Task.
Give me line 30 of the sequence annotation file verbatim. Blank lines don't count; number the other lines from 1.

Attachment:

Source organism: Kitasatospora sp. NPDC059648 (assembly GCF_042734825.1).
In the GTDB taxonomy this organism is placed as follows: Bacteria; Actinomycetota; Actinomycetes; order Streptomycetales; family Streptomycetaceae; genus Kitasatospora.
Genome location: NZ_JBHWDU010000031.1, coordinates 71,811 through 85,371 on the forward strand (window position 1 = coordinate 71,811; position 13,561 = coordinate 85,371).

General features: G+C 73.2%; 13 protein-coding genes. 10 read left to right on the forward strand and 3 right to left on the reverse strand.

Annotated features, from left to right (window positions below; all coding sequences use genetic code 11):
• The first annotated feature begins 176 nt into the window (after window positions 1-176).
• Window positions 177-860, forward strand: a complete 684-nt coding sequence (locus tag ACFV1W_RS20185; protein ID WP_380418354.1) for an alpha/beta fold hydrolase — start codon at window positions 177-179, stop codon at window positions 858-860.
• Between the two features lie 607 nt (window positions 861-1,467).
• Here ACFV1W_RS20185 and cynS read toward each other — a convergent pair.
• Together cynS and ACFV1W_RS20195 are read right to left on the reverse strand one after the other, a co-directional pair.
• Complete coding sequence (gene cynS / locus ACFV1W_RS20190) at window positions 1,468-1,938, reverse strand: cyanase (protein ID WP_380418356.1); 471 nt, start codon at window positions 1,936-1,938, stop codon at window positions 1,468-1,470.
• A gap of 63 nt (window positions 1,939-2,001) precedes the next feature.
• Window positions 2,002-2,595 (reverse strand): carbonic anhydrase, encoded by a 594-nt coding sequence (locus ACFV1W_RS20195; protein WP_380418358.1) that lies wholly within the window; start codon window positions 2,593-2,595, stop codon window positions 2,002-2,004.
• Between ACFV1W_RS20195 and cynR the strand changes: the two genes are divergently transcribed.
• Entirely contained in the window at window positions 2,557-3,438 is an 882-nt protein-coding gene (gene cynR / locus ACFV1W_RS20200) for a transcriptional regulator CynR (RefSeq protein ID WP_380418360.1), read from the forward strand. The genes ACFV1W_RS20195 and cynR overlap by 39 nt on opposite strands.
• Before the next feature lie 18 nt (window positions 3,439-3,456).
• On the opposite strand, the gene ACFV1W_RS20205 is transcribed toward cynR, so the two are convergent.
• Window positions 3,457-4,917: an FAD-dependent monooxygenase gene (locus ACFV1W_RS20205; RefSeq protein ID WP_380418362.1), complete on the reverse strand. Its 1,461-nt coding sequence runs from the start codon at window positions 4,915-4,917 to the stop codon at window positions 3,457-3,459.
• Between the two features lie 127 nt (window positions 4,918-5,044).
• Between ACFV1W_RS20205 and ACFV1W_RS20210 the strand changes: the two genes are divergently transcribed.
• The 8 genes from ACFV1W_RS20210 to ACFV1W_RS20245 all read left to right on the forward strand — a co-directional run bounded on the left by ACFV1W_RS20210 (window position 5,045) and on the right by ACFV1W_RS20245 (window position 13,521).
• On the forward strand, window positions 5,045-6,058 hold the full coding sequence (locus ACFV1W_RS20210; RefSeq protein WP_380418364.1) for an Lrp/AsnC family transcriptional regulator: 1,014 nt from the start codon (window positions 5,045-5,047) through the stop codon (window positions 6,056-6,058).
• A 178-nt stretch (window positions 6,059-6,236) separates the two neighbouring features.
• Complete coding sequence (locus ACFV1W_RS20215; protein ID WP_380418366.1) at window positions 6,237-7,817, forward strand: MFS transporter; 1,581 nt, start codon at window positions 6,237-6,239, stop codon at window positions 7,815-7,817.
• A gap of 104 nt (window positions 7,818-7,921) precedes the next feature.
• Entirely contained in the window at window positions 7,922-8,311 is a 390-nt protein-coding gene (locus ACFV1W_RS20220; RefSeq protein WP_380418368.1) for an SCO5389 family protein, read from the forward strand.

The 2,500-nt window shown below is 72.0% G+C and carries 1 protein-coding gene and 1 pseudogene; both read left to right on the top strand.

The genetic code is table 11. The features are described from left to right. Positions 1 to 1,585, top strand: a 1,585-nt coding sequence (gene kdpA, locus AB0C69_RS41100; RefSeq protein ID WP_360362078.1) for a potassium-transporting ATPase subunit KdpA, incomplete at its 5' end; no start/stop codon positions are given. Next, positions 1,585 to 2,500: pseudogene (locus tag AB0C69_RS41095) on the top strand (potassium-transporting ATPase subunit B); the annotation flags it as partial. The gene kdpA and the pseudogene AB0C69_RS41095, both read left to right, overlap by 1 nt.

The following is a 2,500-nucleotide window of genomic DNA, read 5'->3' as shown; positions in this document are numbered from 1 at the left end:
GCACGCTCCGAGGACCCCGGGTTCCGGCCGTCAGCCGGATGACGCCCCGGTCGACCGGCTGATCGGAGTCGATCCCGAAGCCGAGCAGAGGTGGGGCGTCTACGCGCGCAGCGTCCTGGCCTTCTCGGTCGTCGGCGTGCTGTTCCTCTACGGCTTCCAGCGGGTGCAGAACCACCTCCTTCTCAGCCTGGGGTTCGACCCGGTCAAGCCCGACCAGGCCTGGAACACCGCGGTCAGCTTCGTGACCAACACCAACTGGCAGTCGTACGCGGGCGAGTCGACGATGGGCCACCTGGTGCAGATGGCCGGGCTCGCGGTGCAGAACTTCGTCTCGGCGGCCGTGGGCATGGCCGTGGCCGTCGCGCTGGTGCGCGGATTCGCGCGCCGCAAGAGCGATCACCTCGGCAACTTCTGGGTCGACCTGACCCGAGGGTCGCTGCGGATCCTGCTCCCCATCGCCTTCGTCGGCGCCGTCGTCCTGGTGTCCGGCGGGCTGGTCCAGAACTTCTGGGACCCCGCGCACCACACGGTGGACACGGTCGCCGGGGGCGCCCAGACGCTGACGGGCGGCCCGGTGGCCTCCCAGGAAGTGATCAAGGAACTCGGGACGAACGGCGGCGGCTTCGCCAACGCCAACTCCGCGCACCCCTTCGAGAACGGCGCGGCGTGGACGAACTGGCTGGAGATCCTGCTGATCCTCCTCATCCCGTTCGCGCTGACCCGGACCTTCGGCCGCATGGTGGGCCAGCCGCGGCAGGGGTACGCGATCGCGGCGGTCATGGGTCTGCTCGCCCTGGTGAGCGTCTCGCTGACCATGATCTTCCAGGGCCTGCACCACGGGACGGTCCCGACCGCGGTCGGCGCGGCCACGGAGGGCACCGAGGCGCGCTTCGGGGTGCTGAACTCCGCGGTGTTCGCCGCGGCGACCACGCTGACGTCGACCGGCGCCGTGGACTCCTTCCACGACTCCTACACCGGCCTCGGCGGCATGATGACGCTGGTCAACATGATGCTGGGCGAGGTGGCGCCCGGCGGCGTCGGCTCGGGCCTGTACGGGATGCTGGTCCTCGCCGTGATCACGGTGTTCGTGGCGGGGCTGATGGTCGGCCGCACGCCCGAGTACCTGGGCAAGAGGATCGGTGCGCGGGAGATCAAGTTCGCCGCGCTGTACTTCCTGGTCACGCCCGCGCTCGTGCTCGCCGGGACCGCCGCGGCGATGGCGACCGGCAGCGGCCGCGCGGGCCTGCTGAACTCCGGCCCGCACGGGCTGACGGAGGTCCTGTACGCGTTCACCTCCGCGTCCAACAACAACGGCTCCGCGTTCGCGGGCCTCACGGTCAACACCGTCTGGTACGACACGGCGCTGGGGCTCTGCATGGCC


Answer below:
GCACGCTCCGAGGACCCCGGGTTCCGGCCGTCAGCCGGATGACGCCCCGGTCGACCGGCTGATCGGAGTCGATCCCGAAGCCGAGCAGAGGTGGGGCGTCTACGCGCGCAGCGTCCTGGCCTTCTCGGTCGTCGGCGTGCTGTTCCTCTACGGCTTCCAGCGGGTGCAGAACCACCTCCTTCTCAGCCTGGGGTTCGACCCGGTCAAGCCCGACCAGGCCTGGAACACCGCGGTCAGCTTCGTGACCAACACCAACTGGCAGTCGTACGCGGGCGAGTCGACGATGGGCCACCTGGTGCAGATGGCCGGGCTCGCGGTGCAGAACTTCGTCTCGGCGGCCGTGGGCATGGCCGTGGCCGTCGCGCTGGTGCGCGGATTCGCGCGCCGCAAGAGCGATCACCTCGGCAACTTCTGGGTCGACCTGACCCGAGGGTCGCTGCGGATCCTGCTCCCCATCGCCTTCGTCGGCGCCGTCGTCCTGGTGTCCGGCGGGCTGGTCCAGAACTTCTGGGACCCCGCGCACCACACGGTGGACACGGTCGCCGGGGGCGCCCAGACGCTGACGGGCGGCCCGGTGGCCTCCCAGGAAGTGATCAAGGAACTCGGGACGAACGGCGGCGGCTTCGCCAACGCCAACTCCGCGCACCCCTTCGAGAACGGCGCGGCGTGGACGAACTGGCTGGAGATCCTGCTGATCCTCCTCATCCCGTTCGCGCTGACCCGGACCTTCGGCCGCATGGTGGGCCAGCCGCGGCAGGGGTACGCGATCGCGGCGGTCATGGGTCTGCTCGCCCTGGTGAGCGTCTCGCTGACCATGATCTTCCAGGGCCTGCACCACGGGACGGTCCCGACCGCGGTCGGCGCGGCCACGGAGGGCACCGAGGCGCGCTTCGGGGTGCTGAACTCCGCGGTGTTCGCCGCGGCGACCACGCTGACGTCGACCGGCGCCGTGGACTCCTTCCACGACTCCTACACCGGCCTCGGCGGCATGATGACGCTGGTCAACATGATGCTGGGCGAGGTGGCGCCCGGCGGCGTCGGCTCGGGCCTGTACGGGATGCTGGTCCTCGCCGTGATCACGGTGTTCGTGGCGGGGCTGATGGTCGGCCGCACGCCCGAGTACCTGGGCAAGAGGATCGGTGCGCGGGAGATCAAGTTCGCCGCGCTGTACTTCCTGGTCACGCCCGCGCTCGTGCTCGCCGGGACCGCCGCGGCGATGGCGACCGGCAGCGGCCGCGCGGGCCTGCTGAACTCCGGCCCGCACGGGCTGACGGAGGTCCTGTACGCGTTCACCTCCGCGTCCAACAACAACGGCTCCGCGTTCGCGGGCCTCACGGTCAACACCGTCTGGTACGACACGGCGCTGGGGCTCTGCATGGCC